In the first part of this blog, I shared the inspiration from Bob Chapman, Chairman and CEO of Barry-Wehmiller. In this second part, I offer the learnings from Nick van Dam, Professor of Corporate Learning & Development at Nyenrode Business University and Partner at McKinsey & Co, who provided an interactive session inviting us to think about the essential ingredients for happiness at work our own leadership strengths together with the impact we have on others in our span of care.
Given the fact that when we are happy, we are more likely to feel engaged and motivated, it seems an essential element of developing an understanding of what the key ingredients for happiness are which included:
- Social relationships
- Learning and growth
- Meaning and purpose
In my own experience both in my corporate role within HR and for the past 15 years as an executive coach, not only have these elements been key for me personally, they have been regular themes that arise in my coaching conversations. For example, a client recently wanted to develop stronger and deeper relationships at work, recognising the benefit not only for herself personally but also others across the organisation.
Another, senior executive felt he had lost the meaning and purpose for his work and was considering leaving his job. We focused on how he could re-define his purpose and connect afresh to give meaning to his work. The outcome made a significant difference. He re-connected with his passions, he honoured his values, discovered and development new leadership behaviours to engage his team and he listened more rather than simply offering the solution at the first site of a problem. Above all, he felt a greater sense of contentment.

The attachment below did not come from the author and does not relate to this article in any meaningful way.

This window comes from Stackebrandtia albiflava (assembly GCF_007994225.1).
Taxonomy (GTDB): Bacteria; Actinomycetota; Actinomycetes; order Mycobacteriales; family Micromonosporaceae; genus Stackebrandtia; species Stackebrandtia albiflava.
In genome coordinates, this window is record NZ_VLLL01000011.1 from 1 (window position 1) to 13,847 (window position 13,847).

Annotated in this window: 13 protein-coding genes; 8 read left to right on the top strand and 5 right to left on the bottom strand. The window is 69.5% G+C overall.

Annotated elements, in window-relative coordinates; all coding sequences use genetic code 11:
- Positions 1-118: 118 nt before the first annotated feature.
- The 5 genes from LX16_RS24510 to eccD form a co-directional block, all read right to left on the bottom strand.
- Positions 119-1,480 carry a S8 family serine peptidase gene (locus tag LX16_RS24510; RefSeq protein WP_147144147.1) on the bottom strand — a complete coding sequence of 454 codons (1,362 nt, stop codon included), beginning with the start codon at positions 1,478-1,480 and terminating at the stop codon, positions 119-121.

Nick offered us a number of positive leadership practices and invited us to reflect on which we currently embrace and actively demonstrate and which we could do more of. Such practices included, positive relationships, positive communications, positive meaning and purpose, positive emotions, adopting a growth mindset, life long learning, optimism and positivity, mindfulness, building trust, inspiring, empathetic listening, authentic self-confidence, recognition and celebration, caring and gratefulness, strengths development, emotional intelligence and living in the now.
As you reflect on these practices, which ones stand out for you? Those which you practice regularly and those which you would like to focus more on?
- What activities satisfy you the most?
- What do you do quickly and others say: How do you do that?
- Things you do where you ask: Where can I do this again?
- Which activities do you spontaneously react to with positive emotions and thoughts?
As you reflect on your key strengths, to what extent are you playing to these strengths or are they left unused? How could you use them more?
It seems to me from these two sessions from Bob Chapman and Nick van Dam that as leaders you have a profound responsibility for those in your span of care for their health and well being, their happiness at work and helping them to find and nurture their gifts and talents so they can perform at their best.
If there were ever a time to dare, to make a difference, to embark on something worth doing, it is now.
Something that tugs at your heart, something that’s your aspiration, something that’s your dream.
You owe it to yourself, and to others, to make your days here count.
Have fun, Care deeply, Dream big.
(Adapted from Macintosh Ad, 1991)